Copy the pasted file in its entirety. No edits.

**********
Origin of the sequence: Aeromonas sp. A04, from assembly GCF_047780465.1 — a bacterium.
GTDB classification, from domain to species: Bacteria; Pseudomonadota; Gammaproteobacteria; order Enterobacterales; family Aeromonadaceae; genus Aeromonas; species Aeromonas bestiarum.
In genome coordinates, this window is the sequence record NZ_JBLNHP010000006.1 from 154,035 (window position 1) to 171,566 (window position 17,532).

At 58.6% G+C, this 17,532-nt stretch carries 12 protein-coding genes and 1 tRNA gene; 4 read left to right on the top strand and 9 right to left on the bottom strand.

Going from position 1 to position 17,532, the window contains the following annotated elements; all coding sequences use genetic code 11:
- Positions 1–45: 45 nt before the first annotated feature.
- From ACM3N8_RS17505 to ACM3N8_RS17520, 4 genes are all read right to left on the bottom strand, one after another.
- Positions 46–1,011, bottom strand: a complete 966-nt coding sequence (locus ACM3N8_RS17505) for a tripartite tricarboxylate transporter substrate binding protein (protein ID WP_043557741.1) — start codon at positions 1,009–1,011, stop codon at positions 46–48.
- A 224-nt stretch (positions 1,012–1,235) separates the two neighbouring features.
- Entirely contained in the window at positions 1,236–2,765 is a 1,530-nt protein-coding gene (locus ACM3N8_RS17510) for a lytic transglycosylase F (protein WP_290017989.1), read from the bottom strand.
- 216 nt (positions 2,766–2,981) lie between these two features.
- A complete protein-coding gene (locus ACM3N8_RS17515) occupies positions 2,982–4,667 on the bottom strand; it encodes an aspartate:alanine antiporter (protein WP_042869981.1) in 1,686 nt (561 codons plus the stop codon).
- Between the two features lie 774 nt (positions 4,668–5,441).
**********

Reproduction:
Origin of the sequence: Aeromonas sp. A04, from assembly GCF_047780465.1 — a bacterium.
GTDB classification, from domain to species: Bacteria; Pseudomonadota; Gammaproteobacteria; order Enterobacterales; family Aeromonadaceae; genus Aeromonas; species Aeromonas bestiarum.
In genome coordinates, this window is the sequence record NZ_JBLNHP010000006.1 from 154,035 (window position 1) to 171,566 (window position 17,532).

At 58.6% G+C, this 17,532-nt stretch carries 12 protein-coding genes and 1 tRNA gene; 4 read left to right on the top strand and 9 right to left on the bottom strand.

Going from position 1 to position 17,532, the window contains the following annotated elements; all coding sequences use genetic code 11:
- Positions 1–45: 45 nt before the first annotated feature.
- From ACM3N8_RS17505 to ACM3N8_RS17520, 4 genes are all read right to left on the bottom strand, one after another.
- Positions 46–1,011, bottom strand: a complete 966-nt coding sequence (locus ACM3N8_RS17505) for a tripartite tricarboxylate transporter substrate binding protein (protein ID WP_043557741.1) — start codon at positions 1,009–1,011, stop codon at positions 46–48.
- A 224-nt stretch (positions 1,012–1,235) separates the two neighbouring features.
- Entirely contained in the window at positions 1,236–2,765 is a 1,530-nt protein-coding gene (locus ACM3N8_RS17510) for a lytic transglycosylase F (protein WP_290017989.1), read from the bottom strand.
- 216 nt (positions 2,766–2,981) lie between these two features.
- A complete protein-coding gene (locus ACM3N8_RS17515) occupies positions 2,982–4,667 on the bottom strand; it encodes an aspartate:alanine antiporter (protein WP_042869981.1) in 1,686 nt (561 codons plus the stop codon).
- Between the two features lie 774 nt (positions 4,668–5,441).